News for faculty and staff

Contact | Past Issues

Week of January 24, 2011

Najafi, Wise named 2011 Distinguished University Innovators

Khalil Najafi and Kensall Wise have been selected as the Distinguished University Innovators for 2011.

Najafi. Photo by Scott Soderberg, U-M Photo Services.

The pair is being honored for their role developing breakthrough technologies in microelectromechanical systems (MEMS) and working with colleagues, students and industry partners to move these innovations from university laboratories to new startups to further develop the technology into successful products. Over the last three decades, Najafi and Wise “have had a profound impact on microsystems technology through an enduring commitment to innovation and technology transfer,” wrote nominator Yogesh Gianchandani, professor of electrical engineering and computer science and of mechanical engineering.

Najafi is the Schlumberger Professor of Engineering and Arthur F. Thurnau Professor in the Department of Electrical Engineering and Computer Science and the Department of Biomedical Engineering in the College of Engineering (CoE), and is chair of Electrical and Computer Engineering. Wise is the William Gould Dow Distinguished University Professor of Electrical Engineering and Computer Science, the J. Reid and Polly Anderson Professor of Manufacturing Technology, professor of biomedical engineering, and professor of atmospheric, oceanic and space sciences in CoE.

Najafi and Wise, with colleague Nader Najafi, began to move their U-M research discoveries into the private sector — and initiated what has become a significant MEMS industry in Michigan — with the launch of Integrated Sensing Systems (ISSYS) in 1995. Then in 2000 Najafi and Wise brought the first National Science Foundation-funded Engineering Research Center for Wireless Integrated Microsystems to U-M.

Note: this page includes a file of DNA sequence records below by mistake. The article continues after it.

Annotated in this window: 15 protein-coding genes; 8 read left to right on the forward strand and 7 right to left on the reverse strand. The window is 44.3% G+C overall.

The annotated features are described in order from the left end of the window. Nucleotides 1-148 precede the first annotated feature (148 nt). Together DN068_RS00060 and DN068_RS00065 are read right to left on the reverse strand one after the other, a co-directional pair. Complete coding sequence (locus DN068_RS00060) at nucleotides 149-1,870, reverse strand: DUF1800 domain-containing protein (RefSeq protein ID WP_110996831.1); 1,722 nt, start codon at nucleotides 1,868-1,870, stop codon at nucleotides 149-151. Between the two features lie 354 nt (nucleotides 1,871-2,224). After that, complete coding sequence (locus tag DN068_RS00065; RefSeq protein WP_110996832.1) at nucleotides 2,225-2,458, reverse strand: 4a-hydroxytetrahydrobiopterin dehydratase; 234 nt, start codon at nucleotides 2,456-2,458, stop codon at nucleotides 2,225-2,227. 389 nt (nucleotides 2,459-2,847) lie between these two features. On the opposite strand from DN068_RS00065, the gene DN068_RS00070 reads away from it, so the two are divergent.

Wise. Photo courtesy Kensall Wise.

The technologies and concepts developed by the pair have led to products ranging from thermal detectors and neural probes to gas analysis systems and inertial sensors at several companies, including Stryker, Dexter Research, Evigia, NeuroNexus and ePack, as well as ISSYS. Over the life of the Wireless Integrated Microsystems center, 12 start-ups have been launched and several more companies are still expected to emerge.

“The contributions that Khalil Najafi and Ken Wise have made to the university and to the broader society cannot be underestimated,” says Stephen Forrest, vice president for research. “I applaud their outstanding research accomplishments coupled with their efforts to transfer knowledge to the private sector, while also supporting the efforts of colleagues and students to participate in the growth of an important new industry.”

Najafi and Wise will receive their award at a public ceremony this spring, where they will give a public address about their work. This event is open to the public, and a reception will follow. Once finalized, event details will be posted at



Diana Paterno, graduate program assistant, Department of Sociology, on the farming organization Wishing Tree Gardens: “We enrich not just the soil, but the whole community.”


Zell Visiting Writers Series with Mary Gaitskill, 5 p.m. Feb. 10, U-M Museum of Art, Helmut Stern Auditorium.

View Events
Submit Events